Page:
About the Micromobility Project

Urban transportation is experiencing rapid changes with the introduction of new micro-mobility options. These include shared e-scooters, sit-down scooters, e-bikes, and a range of other options. Within this mix of new modes, pedestrians face substantial and growing risks on American streets where road designs cater to drivers and automobiles dominate numerically. Over 6,000 pedestrians died on U.S. streets in 2018, an 14% increase over 2015 and a 27% increase over 2014.

Human behavior, road design, environmental conditions, and technology each influence the prevalence of crashes and improving traffic safety for all users likely requires improvements along several of these dimensions. The rarity of pedestrian fatalities and those injuries associated with e-scooters makes disentangling the causal factors difficult. Hence, this project focuses on “near misses” between vehicles and pedestrians, e-scooters, e-bikes, and bicycles. The objectives of this project are to

  • (a) use new methods to gather better data on what determines pedestrian and micro-mobility risk,
  • (b) create tools that deliver more integrated solutions in collaboration with industry micro-mobility partner Bird, and
  • (c) test the tools in the service of the needs of the real communities of New Brunswick and Highland Park, NJ.

These tools will explicitlyintegrate both the social and technology solutions to improve safety.

Project tasks include:

  • (a) create an enhanced near miss detection capability using multiple visual sensors and advanced computer vision techniques;
  • (b) perform behavioral experiments using both traditional tools (signage, temporary road reconfigurations) and smart-city tools (sensor-equipped and networked mobile actors and intersections);
  • (c) conduct technological experiments integrated into a prototype mobilephone-based app for pedestrians, e-scooters, e-bikes, and drivers; and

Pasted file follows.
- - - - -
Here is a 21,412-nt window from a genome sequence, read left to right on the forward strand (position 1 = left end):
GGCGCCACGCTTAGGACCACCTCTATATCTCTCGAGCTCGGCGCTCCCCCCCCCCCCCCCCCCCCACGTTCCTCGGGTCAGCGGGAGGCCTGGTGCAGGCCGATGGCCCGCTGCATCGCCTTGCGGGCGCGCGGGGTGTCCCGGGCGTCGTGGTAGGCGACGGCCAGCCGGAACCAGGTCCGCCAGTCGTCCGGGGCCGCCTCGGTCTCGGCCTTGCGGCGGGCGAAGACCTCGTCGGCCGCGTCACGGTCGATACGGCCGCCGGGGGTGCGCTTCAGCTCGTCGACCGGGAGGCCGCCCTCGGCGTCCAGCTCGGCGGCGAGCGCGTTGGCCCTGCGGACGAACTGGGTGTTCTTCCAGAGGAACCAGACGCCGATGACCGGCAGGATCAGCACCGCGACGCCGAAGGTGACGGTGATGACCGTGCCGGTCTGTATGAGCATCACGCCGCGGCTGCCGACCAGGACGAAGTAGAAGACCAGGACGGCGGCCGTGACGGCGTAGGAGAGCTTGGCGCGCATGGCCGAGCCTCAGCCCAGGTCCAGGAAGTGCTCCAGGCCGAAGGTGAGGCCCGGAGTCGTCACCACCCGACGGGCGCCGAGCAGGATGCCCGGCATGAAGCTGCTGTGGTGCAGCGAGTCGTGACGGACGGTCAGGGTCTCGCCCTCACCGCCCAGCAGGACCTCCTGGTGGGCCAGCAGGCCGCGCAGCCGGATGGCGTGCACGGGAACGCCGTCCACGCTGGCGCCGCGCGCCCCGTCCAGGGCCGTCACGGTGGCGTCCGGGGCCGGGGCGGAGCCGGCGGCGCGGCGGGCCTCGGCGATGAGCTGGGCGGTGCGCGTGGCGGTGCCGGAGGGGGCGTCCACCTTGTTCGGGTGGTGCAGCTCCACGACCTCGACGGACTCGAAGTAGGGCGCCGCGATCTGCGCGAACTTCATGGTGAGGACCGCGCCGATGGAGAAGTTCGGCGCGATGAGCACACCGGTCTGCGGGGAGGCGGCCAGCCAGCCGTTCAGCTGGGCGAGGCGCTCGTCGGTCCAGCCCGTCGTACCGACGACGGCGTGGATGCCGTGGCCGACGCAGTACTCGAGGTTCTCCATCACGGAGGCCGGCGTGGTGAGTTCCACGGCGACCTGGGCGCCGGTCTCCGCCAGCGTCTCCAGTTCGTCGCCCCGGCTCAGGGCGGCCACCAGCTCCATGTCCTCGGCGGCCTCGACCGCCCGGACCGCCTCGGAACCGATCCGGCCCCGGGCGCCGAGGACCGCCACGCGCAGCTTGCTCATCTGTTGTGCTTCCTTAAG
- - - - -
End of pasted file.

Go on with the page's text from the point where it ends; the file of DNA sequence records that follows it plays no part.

• (d) convene a community deliberation process that informs development of a local smart transportation plan.

The intellectual merit of this proposed project resides, first, in the development of a test bed equipped to evaluate social, technological, and integrated risk-reduction strategies for vulnerable road users. One component is the refinement of computer vision algorithms to much more accurately detect pedestrians, e-scooters, e-bikes, vehicles; measure trajectories (direction, velocity); measure near misses (deceleration, proximity, avoidance behavior); and distinguish key user attributes (clothing brightness, gender, race, size). A related contribution is to use digital models of the built environment to improve the performance of the computer vision algorithms and allow spatially explicit tracking of different entities. The second major contribution is to acknowledge the sequencing and layering of social and technological strategies as part of an integrated risk reduction portfolio. Vulnerable elderly, children, and under-represented minority pedestrians and cyclists will benefit because they are currently at disproportionate risk.

The project will involve undergraduate and graduate students in the research activities through multidisciplinary capstone design classes, the summer Rutgers’ Aresty Undergraduate Research Program, and the summer RISE (Research in Science and Engineering) program which introduces outstanding minority students to graduate-level research through summer jobs with research groups.